You'll be taught by published writers and academics from fields like screenwriting, radio, theatre, contemporary poetry, digital texts, writing for games, writing and environment, fiction and non-fiction, publishing and print culture, and children's and young adult writing.
Some members of staff only teach on specific modules, and your course might not feature every staff member who teaches on the course.
- Digital labs, lecture theatres and seminar rooms.
- Libraries housing 140,000 books, 17,000 DVD and video titles, and exhaustive electronic and journal resources.
- Printmaking studio with a range of printmaking techniques from screen-printing to lithography and monotyping.
- Digital printing and reprographics.
- The Lighthouse: a beautifully appointed room designed to be a social space for students and alumni to meet, collaborate and relax.
- The Shed is a space designed for focused, individual work for writing and journalism students.
- IT suites and technical workshops for Adobe InDesign and other digital tools.
- Extensive library facilities, including archive and special collections, specialist poetry collections, the Cornish Performance Archives, Chris Brooks Collection of Victorian Culture, and Patrick Gale author archive.
- The Soundhouse hosts state of the art audio recording and editing facilities. Specialist technical support is provided.
Our Creative Writing graduates have worked as:
- Director at Bristol Old Vic Young Company
- Web Content Editor at TorFX, Cornwall
- Creative Developer at Brand Institute, Miami
How to apply
|Course route||UCAS code|
|Creative Writing BA(Hons) three year degree||W890|
|Creative Writing BA(Hons) with professional placement||PY45|
We consider all applications on their own individual merit and potential. We invite all applicants to an interview day or audition to give them the opportunity to demonstrate this along with what inspires and motivates them in their field. Applicants will also be able to show their portfolio or give a performance depending on the course. We welcome applications from all subject backgrounds, whether you’ve specialised in STEM, the arts or humanities.
|Course route||Entry requirements|
|BA/BSc(Hons) three year degree||104 – 120 UCAS Tariff points|
|BA/BSc(Hons) four year degree with professional placement||104 – 120 UCAS Tariff points|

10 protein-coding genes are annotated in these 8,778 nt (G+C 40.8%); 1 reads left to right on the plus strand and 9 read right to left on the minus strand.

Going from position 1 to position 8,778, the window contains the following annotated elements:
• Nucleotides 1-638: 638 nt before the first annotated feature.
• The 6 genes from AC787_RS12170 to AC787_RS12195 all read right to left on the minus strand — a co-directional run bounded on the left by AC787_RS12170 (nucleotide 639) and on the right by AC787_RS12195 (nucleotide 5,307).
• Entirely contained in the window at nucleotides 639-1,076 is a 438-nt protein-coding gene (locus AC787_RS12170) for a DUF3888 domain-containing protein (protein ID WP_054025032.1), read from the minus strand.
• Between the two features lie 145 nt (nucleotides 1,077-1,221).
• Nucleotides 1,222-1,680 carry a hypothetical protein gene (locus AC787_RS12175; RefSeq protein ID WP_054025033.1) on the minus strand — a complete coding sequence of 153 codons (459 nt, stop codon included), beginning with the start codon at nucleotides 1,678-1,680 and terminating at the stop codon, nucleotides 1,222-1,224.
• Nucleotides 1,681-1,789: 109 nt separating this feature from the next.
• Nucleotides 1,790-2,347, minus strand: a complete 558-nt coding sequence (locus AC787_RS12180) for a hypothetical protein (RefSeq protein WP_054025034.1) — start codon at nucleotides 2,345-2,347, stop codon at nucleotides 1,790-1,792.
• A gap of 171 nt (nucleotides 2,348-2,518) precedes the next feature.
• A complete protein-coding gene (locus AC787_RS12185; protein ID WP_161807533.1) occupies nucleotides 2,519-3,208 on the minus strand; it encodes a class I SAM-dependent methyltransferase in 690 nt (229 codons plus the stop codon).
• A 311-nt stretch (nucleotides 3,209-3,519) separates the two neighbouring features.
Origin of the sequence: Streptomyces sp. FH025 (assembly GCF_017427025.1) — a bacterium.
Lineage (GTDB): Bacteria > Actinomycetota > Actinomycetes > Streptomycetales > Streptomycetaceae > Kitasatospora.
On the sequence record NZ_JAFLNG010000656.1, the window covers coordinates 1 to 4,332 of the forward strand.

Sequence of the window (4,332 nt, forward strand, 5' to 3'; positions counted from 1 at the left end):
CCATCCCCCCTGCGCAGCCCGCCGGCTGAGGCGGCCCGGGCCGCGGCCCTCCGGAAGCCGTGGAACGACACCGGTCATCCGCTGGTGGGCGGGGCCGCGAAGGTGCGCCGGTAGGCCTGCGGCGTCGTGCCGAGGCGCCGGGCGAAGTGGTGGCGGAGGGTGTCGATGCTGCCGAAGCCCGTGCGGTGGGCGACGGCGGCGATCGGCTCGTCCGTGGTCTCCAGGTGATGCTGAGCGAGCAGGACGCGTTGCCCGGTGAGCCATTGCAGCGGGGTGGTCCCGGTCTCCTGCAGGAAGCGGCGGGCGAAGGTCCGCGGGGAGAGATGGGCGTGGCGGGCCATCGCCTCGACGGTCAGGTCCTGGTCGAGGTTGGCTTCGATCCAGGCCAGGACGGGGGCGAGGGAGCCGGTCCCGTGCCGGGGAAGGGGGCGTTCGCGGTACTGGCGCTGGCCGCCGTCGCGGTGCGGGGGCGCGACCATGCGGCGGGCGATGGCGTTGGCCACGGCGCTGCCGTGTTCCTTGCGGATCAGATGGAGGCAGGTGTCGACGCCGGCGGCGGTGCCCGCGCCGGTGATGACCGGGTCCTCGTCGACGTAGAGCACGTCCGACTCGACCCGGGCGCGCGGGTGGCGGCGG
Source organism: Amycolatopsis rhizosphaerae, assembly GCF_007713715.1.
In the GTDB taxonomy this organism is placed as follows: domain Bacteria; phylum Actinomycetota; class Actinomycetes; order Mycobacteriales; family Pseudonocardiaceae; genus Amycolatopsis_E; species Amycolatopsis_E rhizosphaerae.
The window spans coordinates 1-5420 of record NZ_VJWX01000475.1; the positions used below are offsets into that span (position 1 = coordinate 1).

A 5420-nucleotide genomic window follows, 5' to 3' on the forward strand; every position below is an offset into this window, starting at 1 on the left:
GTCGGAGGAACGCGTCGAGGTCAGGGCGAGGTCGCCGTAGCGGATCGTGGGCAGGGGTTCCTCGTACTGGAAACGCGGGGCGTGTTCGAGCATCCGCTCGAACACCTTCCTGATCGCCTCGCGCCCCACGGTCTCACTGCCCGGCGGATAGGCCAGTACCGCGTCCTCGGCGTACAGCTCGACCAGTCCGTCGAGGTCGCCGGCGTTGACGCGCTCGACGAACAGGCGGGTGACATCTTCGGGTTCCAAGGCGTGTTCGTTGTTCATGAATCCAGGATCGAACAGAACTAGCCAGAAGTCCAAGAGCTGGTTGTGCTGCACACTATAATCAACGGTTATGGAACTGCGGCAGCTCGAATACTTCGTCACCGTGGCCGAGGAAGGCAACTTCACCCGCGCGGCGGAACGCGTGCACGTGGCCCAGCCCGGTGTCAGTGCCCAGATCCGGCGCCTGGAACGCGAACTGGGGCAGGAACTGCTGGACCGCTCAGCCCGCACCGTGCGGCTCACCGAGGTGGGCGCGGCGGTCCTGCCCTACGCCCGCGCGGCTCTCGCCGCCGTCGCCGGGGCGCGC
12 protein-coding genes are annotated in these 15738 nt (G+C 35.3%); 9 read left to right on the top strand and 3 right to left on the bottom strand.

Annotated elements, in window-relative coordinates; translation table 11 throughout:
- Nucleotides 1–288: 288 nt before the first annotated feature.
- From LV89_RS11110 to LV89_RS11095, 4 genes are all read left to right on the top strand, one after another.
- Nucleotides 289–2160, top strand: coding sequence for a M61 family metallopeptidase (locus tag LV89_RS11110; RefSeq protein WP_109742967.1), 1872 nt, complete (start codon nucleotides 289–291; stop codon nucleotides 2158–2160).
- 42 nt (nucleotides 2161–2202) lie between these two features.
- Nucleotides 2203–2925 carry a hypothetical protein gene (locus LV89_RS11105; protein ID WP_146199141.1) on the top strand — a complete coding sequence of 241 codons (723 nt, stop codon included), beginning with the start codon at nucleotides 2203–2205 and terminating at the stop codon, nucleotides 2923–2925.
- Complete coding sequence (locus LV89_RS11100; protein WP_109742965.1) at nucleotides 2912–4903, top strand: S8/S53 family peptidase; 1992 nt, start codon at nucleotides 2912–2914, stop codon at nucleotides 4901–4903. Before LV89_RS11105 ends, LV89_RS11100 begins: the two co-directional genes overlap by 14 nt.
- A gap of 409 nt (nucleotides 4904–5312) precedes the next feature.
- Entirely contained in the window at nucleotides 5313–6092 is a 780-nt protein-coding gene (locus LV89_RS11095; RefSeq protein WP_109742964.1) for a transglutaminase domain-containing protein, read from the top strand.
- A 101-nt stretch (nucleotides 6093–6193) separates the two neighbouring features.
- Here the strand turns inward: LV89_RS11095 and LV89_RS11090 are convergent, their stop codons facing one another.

Check the title of your course to see if it's a BA or BSc award. UCAS Tariff points will primarily be from Level 3 qualifications such as but not limited to A-levels, T Levels, a BTEC/UAL Extended Diploma or a Foundation Diploma.
For applicants whose first language is English we require you to have or be working towards GCSE English Language Grade 4 (C), or equivalent.
If English is not your first language you will need to meet the same standard which is equivalent to the IELTS Academic 6.0 overall score, with at least 5.5 in Reading, Writing, Speaking and Listening. We accept a range of in country equivalencies and approved tests.
If you need a student visa to study in the UK, you may need to take a recognised language test. You can read our English Language Requirements for more information.
For starting your studies in 2024
UK applications: 31 January 2024 (for equal consideration)
Applications after the 31 January will be considered on a first-come, first-served as long as there are places available. Apply for this course now.
International fee payers
International fee payers can apply throughout the year. But we recommend applying as early as possible, to make time for visa and travel arrangements.
Fees, costs & funding
|Annual tuition fee||Student|
|£9,250 per year||Full-time UK|
|£17,460 per year||Full-time EU/international|
|£1,850 per professional placement year||Full-Time UK and EU/international|
|Annual tuition fee||Student|
|£9,250 per year||Full-time UK|
|£17,950 per year||Full-time EU/international|
|£1,850 per professional placement year||Full-Time UK and EU/international|
|£1,385 per study abroad year||Full-Time UK and EU/international|
Tuition fees are set annually and are subject to review each year. The University may therefore raise tuition fees in the second or subsequent years of a course, in line with inflation and/or the maximum permitted by law or Government policy. Students will be notified of any changes as soon as possible.
The figures above don't include accommodation and living costs
Typical course costs
- £300 - £400 - Recurring annual costs
- £500 - Optional study visits and placements for the course duration
You do not need any specific software, but a reasonable home or work computer and standard wifi will be required for this course.
If you need to bring equipment or materials with you, these will be outlined in your Welcome Letter.
Ask a student
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From course details and academic support, to the social scene and settling in, our students are ready and available to answer any questions you might have. Simply set up your account, send them a question and they'll get back to you within 24 hours.